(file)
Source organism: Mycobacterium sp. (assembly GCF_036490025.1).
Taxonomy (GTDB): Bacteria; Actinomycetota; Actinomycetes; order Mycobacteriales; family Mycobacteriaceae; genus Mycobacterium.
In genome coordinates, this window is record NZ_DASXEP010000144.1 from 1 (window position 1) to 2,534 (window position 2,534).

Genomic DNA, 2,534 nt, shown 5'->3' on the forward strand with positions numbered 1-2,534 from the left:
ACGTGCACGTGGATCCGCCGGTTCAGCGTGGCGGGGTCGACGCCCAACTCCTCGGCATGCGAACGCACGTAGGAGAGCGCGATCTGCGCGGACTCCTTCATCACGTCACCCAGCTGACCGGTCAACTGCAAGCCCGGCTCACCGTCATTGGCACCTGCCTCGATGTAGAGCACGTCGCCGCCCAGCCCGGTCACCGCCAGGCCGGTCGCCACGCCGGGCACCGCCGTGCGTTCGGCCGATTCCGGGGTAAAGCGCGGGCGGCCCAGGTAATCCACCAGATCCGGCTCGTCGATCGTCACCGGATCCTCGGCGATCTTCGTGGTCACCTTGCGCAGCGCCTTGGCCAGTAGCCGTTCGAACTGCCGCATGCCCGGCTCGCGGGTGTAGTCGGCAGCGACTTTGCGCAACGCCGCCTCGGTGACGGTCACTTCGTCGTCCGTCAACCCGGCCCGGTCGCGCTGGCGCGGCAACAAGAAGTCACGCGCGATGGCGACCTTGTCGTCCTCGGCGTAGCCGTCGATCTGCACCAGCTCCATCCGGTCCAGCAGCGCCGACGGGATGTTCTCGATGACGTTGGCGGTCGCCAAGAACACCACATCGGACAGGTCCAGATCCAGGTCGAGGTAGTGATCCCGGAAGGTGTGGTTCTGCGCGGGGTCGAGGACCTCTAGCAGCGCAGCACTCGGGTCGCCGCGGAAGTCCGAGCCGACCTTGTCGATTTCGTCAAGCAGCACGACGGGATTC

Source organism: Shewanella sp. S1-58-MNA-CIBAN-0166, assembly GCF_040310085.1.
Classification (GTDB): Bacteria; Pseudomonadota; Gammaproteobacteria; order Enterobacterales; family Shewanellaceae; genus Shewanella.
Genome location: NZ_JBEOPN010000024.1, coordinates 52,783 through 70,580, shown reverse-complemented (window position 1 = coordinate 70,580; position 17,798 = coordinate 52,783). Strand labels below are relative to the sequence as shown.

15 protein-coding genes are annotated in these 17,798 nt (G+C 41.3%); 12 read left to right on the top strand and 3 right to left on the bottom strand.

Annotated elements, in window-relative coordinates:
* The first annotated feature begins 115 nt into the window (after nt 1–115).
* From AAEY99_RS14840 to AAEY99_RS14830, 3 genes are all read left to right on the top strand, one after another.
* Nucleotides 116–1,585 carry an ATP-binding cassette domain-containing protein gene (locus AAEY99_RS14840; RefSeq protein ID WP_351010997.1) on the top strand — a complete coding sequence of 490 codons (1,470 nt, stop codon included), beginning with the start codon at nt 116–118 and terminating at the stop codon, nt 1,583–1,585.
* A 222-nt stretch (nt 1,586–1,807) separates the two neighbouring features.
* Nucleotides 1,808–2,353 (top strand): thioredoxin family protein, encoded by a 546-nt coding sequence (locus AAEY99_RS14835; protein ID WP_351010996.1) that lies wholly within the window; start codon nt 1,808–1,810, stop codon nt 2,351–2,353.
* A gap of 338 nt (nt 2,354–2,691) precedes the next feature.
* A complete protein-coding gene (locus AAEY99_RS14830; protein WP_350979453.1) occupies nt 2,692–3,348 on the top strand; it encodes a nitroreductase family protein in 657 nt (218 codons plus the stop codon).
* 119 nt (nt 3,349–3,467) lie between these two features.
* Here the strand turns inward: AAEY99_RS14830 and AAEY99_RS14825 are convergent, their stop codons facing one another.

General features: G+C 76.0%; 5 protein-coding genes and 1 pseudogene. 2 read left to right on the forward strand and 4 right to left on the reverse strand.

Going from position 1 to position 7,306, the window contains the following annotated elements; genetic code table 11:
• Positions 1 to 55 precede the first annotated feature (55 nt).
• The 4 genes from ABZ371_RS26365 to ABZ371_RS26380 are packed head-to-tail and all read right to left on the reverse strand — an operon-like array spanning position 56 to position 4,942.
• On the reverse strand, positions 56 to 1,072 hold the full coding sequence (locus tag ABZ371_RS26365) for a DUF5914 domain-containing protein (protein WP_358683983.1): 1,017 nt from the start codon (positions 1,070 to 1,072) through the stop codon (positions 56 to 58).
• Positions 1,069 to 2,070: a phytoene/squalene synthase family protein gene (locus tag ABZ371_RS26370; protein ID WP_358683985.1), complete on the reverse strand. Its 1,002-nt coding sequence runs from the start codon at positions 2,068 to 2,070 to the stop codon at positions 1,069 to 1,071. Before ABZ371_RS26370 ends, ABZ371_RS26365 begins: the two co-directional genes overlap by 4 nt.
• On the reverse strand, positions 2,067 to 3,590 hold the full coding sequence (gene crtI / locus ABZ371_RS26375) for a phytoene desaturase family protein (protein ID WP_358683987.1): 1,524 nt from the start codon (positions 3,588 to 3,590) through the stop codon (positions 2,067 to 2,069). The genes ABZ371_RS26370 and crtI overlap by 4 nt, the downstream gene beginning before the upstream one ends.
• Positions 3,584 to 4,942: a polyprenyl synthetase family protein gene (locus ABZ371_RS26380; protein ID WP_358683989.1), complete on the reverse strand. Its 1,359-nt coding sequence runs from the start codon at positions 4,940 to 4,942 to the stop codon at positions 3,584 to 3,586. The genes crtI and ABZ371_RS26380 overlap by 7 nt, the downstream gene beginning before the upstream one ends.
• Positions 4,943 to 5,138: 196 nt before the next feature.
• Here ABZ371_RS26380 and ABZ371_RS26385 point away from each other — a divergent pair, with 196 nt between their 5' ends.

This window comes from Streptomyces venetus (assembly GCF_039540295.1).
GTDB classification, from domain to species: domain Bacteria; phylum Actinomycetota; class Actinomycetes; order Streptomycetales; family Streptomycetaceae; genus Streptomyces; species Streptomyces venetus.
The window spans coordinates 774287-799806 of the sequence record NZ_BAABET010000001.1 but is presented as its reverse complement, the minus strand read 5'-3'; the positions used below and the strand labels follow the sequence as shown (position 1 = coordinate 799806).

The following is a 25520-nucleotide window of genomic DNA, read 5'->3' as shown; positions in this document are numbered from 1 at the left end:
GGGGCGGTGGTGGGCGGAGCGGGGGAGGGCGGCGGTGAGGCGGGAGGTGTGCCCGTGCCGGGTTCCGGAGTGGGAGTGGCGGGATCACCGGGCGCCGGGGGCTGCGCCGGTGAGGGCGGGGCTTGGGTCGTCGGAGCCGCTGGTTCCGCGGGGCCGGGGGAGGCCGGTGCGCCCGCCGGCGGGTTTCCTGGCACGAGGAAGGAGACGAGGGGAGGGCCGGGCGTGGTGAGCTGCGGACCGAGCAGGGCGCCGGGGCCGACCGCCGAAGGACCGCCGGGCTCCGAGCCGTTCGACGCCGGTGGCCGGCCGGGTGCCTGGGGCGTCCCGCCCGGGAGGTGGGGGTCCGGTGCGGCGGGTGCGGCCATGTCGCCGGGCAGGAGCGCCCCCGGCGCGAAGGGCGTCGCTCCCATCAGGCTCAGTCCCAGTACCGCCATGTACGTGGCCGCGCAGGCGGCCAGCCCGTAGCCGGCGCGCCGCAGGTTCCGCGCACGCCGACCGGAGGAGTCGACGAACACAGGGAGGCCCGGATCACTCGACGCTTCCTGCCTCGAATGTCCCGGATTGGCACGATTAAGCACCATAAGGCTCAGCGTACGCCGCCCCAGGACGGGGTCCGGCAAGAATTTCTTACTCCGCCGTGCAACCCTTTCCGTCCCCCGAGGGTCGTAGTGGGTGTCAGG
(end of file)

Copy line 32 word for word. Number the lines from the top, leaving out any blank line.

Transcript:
The window spans coordinates 774287-799806 of the sequence record NZ_BAABET010000001.1 but is presented as its reverse complement, the minus strand read 5'-3'; the positions used below and the strand labels follow the sequence as shown (position 1 = coordinate 799806).